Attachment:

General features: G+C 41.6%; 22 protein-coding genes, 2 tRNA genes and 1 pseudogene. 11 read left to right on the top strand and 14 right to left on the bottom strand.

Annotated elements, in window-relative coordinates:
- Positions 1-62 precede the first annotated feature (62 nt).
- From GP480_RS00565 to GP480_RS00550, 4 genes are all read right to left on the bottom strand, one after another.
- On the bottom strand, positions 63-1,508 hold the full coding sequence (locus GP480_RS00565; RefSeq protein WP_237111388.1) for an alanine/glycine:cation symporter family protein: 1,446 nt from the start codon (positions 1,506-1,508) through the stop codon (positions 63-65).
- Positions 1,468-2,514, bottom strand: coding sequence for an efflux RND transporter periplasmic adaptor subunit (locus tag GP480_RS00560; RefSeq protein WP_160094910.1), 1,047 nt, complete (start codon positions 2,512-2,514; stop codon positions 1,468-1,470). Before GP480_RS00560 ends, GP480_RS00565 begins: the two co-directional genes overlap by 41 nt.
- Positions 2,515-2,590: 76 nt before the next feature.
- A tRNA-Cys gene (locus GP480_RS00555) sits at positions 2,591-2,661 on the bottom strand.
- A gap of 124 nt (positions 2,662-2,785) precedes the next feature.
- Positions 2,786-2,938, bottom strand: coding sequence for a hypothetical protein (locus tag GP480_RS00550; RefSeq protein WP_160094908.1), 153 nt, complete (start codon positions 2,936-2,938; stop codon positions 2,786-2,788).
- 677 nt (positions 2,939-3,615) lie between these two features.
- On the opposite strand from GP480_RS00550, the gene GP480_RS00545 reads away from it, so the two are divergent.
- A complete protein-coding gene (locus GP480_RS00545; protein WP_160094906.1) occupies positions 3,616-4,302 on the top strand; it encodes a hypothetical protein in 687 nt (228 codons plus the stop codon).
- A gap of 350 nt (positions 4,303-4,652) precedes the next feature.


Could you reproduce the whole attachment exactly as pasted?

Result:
General features: G+C 41.6%; 22 protein-coding genes, 2 tRNA genes and 1 pseudogene. 11 read left to right on the top strand and 14 right to left on the bottom strand.

Annotated elements, in window-relative coordinates:
- Positions 1-62 precede the first annotated feature (62 nt).
- From GP480_RS00565 to GP480_RS00550, 4 genes are all read right to left on the bottom strand, one after another.
- On the bottom strand, positions 63-1,508 hold the full coding sequence (locus GP480_RS00565; RefSeq protein WP_237111388.1) for an alanine/glycine:cation symporter family protein: 1,446 nt from the start codon (positions 1,506-1,508) through the stop codon (positions 63-65).
- Positions 1,468-2,514, bottom strand: coding sequence for an efflux RND transporter periplasmic adaptor subunit (locus tag GP480_RS00560; RefSeq protein WP_160094910.1), 1,047 nt, complete (start codon positions 2,512-2,514; stop codon positions 1,468-1,470). Before GP480_RS00560 ends, GP480_RS00565 begins: the two co-directional genes overlap by 41 nt.
- Positions 2,515-2,590: 76 nt before the next feature.
- A tRNA-Cys gene (locus GP480_RS00555) sits at positions 2,591-2,661 on the bottom strand.
- A gap of 124 nt (positions 2,662-2,785) precedes the next feature.
- Positions 2,786-2,938, bottom strand: coding sequence for a hypothetical protein (locus tag GP480_RS00550; RefSeq protein WP_160094908.1), 153 nt, complete (start codon positions 2,936-2,938; stop codon positions 2,786-2,788).
- 677 nt (positions 2,939-3,615) lie between these two features.
- On the opposite strand from GP480_RS00550, the gene GP480_RS00545 reads away from it, so the two are divergent.
- A complete protein-coding gene (locus GP480_RS00545; protein WP_160094906.1) occupies positions 3,616-4,302 on the top strand; it encodes a hypothetical protein in 687 nt (228 codons plus the stop codon).
- A gap of 350 nt (positions 4,303-4,652) precedes the next feature.